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Overdue British library book returned 48 years later - from BC

Book's 46-year mystery

A library in England is trying to determine how a book 48 years and 107 days overdue made its way to Port Moody.

The Tooting Library, one of 12 that comprise the Wandsworth library system in south London, posted the manuscript mystery on its Twitter account Monday after it received a plain brown envelope posted from B.C.

Inside was a copy of A Confederate General from Big Sur, by Richard Brautigan, that was due Feb. 19, 1974. The pink check-out slip was tucked into a brown envelope that warns ominously, “If this book is not returned to the library on or before the last date shown on the card, a fine will be charged in accordance with the Libraries Regulations.”

According to the Tooting Library’s website, its late return charge is 25p per item per day. Fortunately for the borrower, the maximum fine is £8.50. Otherwise, they would be on the hook for £4,406.75, or $6,934.88. That’s almost 3,000 per cent more than the book’s original cover price of £1.50.

Brautigan was an American novelist, poet and short story writer who died by suicide in 1984. A Confederate General from Big Sur was his debut novel, published in 1965. It’s about a man named Lee Mellon who believes he’s a descendant of a Confederate general from Big Sur, California, who may or may not exist.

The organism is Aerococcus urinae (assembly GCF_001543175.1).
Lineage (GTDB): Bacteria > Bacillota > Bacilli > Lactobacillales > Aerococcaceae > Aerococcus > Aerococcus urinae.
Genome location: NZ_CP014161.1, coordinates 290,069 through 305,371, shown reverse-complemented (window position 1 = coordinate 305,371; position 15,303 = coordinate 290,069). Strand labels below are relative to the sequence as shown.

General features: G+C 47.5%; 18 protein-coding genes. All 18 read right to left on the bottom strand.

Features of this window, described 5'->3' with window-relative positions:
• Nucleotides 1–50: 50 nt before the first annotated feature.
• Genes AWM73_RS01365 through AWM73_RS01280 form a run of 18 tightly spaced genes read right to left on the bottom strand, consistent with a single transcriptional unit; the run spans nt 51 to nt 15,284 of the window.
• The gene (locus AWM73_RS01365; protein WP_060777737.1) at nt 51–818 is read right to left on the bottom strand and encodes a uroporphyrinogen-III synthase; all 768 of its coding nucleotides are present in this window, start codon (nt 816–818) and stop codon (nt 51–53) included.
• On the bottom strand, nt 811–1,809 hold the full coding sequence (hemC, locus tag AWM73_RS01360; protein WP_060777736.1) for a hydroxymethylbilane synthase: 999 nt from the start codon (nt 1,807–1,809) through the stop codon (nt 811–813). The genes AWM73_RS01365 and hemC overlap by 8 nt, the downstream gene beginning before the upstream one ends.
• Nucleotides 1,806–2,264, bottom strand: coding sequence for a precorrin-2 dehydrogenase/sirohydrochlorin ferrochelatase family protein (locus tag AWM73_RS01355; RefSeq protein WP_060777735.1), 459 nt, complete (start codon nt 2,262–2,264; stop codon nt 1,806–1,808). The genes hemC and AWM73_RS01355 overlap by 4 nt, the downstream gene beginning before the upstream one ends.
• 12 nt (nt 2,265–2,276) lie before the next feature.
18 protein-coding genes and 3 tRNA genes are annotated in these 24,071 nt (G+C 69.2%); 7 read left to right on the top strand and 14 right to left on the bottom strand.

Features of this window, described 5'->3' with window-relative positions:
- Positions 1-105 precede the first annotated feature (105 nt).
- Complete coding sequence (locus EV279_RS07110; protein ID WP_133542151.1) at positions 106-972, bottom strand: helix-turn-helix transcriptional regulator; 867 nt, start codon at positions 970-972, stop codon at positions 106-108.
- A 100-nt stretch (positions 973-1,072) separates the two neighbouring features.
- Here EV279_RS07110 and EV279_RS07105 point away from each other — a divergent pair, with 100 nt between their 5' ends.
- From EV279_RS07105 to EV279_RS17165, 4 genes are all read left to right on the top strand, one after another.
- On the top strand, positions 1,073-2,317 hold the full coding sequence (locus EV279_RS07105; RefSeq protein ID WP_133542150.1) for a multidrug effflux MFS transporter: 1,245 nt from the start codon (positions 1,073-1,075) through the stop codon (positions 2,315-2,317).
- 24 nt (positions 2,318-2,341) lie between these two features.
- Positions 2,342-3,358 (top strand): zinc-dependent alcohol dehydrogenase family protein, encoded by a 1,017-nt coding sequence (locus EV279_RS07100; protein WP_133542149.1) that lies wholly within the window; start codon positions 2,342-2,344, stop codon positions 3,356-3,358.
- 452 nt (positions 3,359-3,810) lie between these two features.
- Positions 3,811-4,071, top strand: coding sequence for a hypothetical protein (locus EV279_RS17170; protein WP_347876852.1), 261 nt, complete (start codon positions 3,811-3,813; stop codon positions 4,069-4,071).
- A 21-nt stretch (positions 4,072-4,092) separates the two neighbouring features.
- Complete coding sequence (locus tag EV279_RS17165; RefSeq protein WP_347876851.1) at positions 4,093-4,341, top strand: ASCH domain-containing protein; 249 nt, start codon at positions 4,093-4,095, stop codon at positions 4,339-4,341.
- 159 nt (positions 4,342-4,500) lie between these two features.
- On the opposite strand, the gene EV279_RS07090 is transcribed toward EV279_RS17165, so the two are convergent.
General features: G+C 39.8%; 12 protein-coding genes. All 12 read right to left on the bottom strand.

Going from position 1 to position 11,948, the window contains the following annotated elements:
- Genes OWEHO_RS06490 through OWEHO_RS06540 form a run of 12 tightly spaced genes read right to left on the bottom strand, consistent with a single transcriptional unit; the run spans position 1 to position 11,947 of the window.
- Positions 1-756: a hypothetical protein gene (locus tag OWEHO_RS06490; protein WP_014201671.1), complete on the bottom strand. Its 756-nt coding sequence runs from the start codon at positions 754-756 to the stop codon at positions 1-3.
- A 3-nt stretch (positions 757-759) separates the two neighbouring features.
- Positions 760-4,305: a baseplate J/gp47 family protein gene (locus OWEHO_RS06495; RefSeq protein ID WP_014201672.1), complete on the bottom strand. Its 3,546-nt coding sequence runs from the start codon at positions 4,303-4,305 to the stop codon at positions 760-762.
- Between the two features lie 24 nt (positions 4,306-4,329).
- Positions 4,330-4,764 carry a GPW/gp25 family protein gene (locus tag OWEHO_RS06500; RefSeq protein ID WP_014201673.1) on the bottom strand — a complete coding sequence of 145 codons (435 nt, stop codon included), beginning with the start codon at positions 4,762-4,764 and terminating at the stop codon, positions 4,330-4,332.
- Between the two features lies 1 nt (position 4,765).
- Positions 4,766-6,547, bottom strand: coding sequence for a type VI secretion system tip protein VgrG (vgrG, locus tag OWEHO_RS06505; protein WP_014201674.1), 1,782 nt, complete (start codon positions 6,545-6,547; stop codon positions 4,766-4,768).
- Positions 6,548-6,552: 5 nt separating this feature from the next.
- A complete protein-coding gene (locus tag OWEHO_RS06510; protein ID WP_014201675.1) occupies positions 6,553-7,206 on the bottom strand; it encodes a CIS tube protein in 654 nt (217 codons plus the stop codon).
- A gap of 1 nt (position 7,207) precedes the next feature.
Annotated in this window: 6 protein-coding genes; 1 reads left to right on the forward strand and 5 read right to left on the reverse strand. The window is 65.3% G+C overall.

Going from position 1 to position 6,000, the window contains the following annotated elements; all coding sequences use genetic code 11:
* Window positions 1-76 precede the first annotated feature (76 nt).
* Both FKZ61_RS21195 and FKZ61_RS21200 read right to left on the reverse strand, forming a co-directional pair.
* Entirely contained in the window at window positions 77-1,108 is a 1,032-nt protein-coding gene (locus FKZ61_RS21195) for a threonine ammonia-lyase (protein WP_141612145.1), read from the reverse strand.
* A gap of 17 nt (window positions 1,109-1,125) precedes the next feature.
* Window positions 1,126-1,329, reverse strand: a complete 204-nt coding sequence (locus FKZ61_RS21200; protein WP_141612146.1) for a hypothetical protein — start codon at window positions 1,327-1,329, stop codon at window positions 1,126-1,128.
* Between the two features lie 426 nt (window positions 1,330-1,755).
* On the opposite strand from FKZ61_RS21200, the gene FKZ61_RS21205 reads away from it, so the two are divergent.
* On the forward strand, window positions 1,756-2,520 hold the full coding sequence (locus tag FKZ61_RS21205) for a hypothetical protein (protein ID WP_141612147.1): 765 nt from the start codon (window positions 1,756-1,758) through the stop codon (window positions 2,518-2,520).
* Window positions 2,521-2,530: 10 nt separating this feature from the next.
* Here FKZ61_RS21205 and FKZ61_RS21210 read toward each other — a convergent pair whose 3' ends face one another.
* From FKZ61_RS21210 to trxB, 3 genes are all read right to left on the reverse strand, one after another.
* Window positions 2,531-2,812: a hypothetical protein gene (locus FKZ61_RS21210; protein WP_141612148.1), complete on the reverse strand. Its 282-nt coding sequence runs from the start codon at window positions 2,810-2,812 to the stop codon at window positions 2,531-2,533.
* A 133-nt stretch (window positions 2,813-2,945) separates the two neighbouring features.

While the book’s dust jacket boasts Brautigan’s fantasies are “ingenious, blithe and beautiful,” it didn’t exactly fly off the shelves and subsequently went out of print.

But interest in it reignited when Brautigan’s 1967 novella, Trout Fishing in America, was a critical and commercial success, selling more than four million copies worldwide and putting the author at the forefront of the decade’s counterculture youth movement.

By the time Brautigan died at the age of 49, he’d published nine novels, as well as 10 collections of his poetry. Several writers cited him as an influence on their own work, including Canada’s W.P. Kinsella. The late author, whose most famous work, Shoeless Joe, became the basis for the Kevin Costner movie, Field of Dreams, wrote in the introduction to his 1985 collection of 26 short stories, The Alligator Report, “I can’t think of another writer who has influenced my life and career as much.”

According to the Guinness Book of World Records, the longest overdue library book is a historical tome about Northern Germans, written in Latin, that was borrowed in 1668 from the library at Sidney Sussex College at the University of Cambridge and returned in 1956 — 288 years late.



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